Sharing a stage together for the first time, former chairmen of the Joint Chiefs Hugh Shelton, Richard Myers, and Peter Pace engaged in a wide-ranging and at times starkly frank discussion about the U.S. military on April 12 at American University.
The three men, from different branches of the service, took questions from AU students at the Kennedy Political Union–sponsored event. On topics including national security, the “don’t ask, don’t tell” policy, and mistakes made in Iraq, the retired generals pulled no punches.
“In the period I served as chairman and the study I’ve done since, I’ve come to believe that the greatest threat to our nation comes from violent extremism,” said Myers, an Air Force general (retired) who served as chairman from 2001 to 2005. “I don’t think this country has developed an adequate strategy to deal with that threat.”
Adam L’Episcopo, a School of International Service student and member of the U.S. Army, asked about the effectiveness of the VA system.
“I go back to something Abraham Lincoln said, and I hope you forgive me if I paraphrase,” said Shelton, an Army general (retired) who served as chairman from 1997 to 2001. “A nation that forgets its veterans will itself soon be forgotten. We can’t do too much for them.”
But Myers voiced concern over the military’s response to assisting veterans returning from battlefields in Iraq and Afghanistan.
“In these present conflicts, the [hallmark] in terms of injuries are [post-traumatic stress disorder] and traumatic brain injury,” he said. “On that front, I don’t think we’re doing all we can do.”
The chairman of the Joint Chiefs of Staff is by law the highest ranking military officer in the armed forces, and the principal military adviser to the president. The job requires a political touch as well as a military mind.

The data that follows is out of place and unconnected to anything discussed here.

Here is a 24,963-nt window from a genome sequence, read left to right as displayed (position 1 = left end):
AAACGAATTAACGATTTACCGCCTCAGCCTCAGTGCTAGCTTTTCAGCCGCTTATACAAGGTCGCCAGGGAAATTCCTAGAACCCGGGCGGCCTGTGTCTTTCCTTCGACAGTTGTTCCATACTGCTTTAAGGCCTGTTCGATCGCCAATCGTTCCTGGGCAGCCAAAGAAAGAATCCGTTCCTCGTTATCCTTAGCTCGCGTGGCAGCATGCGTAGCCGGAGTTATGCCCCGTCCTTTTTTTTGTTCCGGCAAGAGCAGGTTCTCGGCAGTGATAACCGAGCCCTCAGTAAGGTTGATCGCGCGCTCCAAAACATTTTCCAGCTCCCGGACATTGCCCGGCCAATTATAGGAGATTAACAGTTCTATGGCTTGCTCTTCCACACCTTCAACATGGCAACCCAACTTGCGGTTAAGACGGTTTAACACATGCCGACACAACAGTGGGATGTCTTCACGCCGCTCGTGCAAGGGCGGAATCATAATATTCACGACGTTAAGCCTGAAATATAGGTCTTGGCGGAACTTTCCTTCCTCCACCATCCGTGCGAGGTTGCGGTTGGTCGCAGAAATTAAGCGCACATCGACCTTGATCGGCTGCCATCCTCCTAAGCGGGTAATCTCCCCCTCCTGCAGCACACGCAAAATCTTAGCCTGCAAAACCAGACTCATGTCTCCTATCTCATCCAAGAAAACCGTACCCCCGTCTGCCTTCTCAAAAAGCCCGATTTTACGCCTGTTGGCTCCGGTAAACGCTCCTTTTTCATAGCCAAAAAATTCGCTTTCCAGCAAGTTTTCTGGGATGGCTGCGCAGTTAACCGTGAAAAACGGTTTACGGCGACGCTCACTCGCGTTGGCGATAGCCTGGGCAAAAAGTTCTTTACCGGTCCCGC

“One very important factor is the civilian-military relationship,” Pace, a Marine Corps (retired) general, said of achieving success in the position. “I can tell you that every time I reasoned we should not do something for military reasons, we did not do it. That’s not the same as saying everything we recommended we did.”
In responding to a question about exit strategies, Pace, chairman from 2005 to 2007, took responsibility for mistakes made in the aftermath of America’s militarily successful invasion of Iraq. When U.S. forces reached Baghdad, there were not enough of them to keep order in the city, he said.
“We thought whole divisions [of the Iraqi army] would surrender and become part of our allied forces,” he said. “Not only did they not surrender, they disintegrated. It’s not that we did not have a plan, it’s that the plan was based on faulty assumptions. There was not an exit strategy because you know that when you go into Iraq, you’re going to be there for 10, 15, 20 years.”
Washington College of Law student Colby Sullins, a member of the Air Force, asked the generals about their feelings on the “don’t ask, don’t tell” policy. Since it was enacted 17 years ago, 13,000 members of the military have been forced to leave for violating it, a microscopic percentage of all those who have served in that period of time, Shelton said.
“It’s not a big issue in terms of our national security and our ability as a fighting force,” he said. “As the old saying goes, if it’s not broke, don’t try to fix it.”
At the night’s conclusion, Myers thanked the Bender Arena audience for its serious and thoughtful questions.
“This country needs really serious people like you.”